Tshepiso Makhele
4 minute read
15 Apr 2019
12:43 pm

How to survive a road trip with your kids

Tshepiso Makhele

As fun as it is to travel with your children, road trips should not be taken lightly. It is imperative to be prepared.

Picture: iStock

It’s that time of the year again when parents get a bit of time off work and kids get excited about not going to school for a few days.

Easter break is here and for those parents who didn’t get to spend time with their kids during March school holidays because of work, now is a good time to travel with them and have some interesting adventures as a family.

We all love our kids, there’s no question about it, but the little ones can be a handful, especially when sitting in small spaces for longer periods of time. Their excitement slowly fades into petulance because it’s taking a while to get to the destination.

You don’t want them screaming and asking if you are there yet every half an hour or getting irritable because mom and dad are concentrating on the road and not giving them attention. It’s best to keep them busy, that way you can focus on the road and they won’t be creating havoc in the back.

Picture: iStock

Easier said than done, I know, but it can be done. The one thing I always make sure of before we all get in the car to travel is that the car is properly organised. I’m talking having what we all need in order and within reach.

I learned this from my father. For him this was a very important task when we used to travel to Ga-Mashashane in Limpopo from home in Rustenburg, a five-hour drive. He would wake up early, pack all our bags and what we would need on the road in the car.

He was precise about where he put everything so we could have a comfortable road trip in his bakkie while he focused on the road. I never understood what the fuss was about, but as a parent now I do.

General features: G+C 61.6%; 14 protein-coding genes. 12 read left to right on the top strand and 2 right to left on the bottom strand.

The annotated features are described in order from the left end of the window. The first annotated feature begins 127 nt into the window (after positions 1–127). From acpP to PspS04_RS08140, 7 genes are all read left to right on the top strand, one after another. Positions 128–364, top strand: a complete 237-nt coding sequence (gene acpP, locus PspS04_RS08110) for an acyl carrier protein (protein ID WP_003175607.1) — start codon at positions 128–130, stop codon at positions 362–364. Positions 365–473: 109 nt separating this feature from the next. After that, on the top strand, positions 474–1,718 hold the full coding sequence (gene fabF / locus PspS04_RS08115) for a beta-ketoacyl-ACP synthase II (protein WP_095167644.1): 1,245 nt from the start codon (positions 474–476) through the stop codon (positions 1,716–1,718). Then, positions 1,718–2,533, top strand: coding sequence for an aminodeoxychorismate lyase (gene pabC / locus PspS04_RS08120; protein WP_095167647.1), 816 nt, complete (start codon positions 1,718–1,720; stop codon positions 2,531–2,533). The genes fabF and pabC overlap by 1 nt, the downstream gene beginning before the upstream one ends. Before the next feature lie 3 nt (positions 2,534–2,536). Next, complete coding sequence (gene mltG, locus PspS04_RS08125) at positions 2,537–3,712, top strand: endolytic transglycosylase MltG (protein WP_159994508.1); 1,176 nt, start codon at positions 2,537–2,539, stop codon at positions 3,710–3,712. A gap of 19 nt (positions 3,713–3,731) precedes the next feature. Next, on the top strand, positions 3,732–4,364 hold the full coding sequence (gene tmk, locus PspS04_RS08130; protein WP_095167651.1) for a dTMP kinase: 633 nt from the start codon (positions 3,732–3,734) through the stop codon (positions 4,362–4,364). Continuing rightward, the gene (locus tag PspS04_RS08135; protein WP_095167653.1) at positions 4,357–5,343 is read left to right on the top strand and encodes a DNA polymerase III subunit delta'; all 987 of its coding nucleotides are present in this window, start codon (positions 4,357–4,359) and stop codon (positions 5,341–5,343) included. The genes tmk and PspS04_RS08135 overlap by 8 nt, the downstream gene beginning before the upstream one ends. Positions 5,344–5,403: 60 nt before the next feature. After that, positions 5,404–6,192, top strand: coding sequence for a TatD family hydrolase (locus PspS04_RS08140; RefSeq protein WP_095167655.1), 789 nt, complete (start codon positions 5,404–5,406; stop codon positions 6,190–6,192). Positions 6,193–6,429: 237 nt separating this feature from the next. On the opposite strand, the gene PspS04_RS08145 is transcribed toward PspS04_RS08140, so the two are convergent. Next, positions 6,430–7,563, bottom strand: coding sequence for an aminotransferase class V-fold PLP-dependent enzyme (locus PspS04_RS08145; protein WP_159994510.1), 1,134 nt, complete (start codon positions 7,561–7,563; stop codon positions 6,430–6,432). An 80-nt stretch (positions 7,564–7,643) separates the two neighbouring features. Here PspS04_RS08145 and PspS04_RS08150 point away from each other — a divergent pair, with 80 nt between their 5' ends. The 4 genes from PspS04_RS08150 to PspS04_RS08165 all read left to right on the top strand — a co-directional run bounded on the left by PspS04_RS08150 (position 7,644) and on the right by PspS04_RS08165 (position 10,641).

So for my two girls and husband, I always use backseat organisers because we don’t have a bakkie with lots of space. I ordered these online and they are perfect to keep order in the car because I have a neatness freak for a husband. Not complaining though.

But they don’t keep the kids busy, so to capture their attention and keep them quiet on the road, I print out a few drawings of their favourite cartoon characters and get them to colour them in. If you have kids, you do appreciate a bit of silence while on the road and these do the trick.

Image result for in car backseat organiser R229

Backseat organiser. Picture: Loot

However, they can only concentrate on colouring for so long before they get bored with choosing colours. I keep an assortment of toys and games in the car and this has worked well as a distraction.

Other than that I play some of their favourite music and they sing their hearts out. But you can only take this “lovely noise” for a few minutes before you feel a minor migraine coming on. Then it’s time to give the older one a tablet to play a few of her favourite games and concentrate on getting the best score.

She is such a perfectionist and continuously tries to master every game she plays, so this keeps her silent for perhaps an hour or more.

Lovely as it to have the kids silent for a while, it is also important to use a road trip as a time to have fun and engage with them, so a spotting game can be entertaining. The idea is to look for a certain colour of cars, or drivers wearing sunglasses or motorcycles. Kids are very competitive, so they will love this.

I always try to avoid feeding my little girls junk food and I keep this up when travelling. Hence I prepare their favourite eats, something that doesn’t necessarily need warming up, and store these in a cooler for us to eat on the road.

Picture: iStock

My family loves sandwiches and popcorn for snacks, so we take these on the road. It saves money and time because this way we don’t have to stop and order food at a restaurant.

For the youngest one I have a diaper changing station where I keep all the nappies, wipes and a plastic bag for dirty diapers at the back of the car. This is a must-have, I kid you not.

And while a first aid kit is something people don’t usually take along when travelling, it’s necessary when travelling with children. Mishaps happen, so it’s better to be prepared.

You don’t necessarily have to buy one. Just throw in plasters in a range of sizes, safety pins, alcohol-free cleansing wipes, disposable sterile gloves, sticky tape, scissors, antiseptic cream, cough medicine, skin rash cream, painkillers and a thermometer.

As fun as it is to travel with your children, road trips should not be taken lightly. It is imperative to be prepared so the kids have all they need and the parents get less frustrated.

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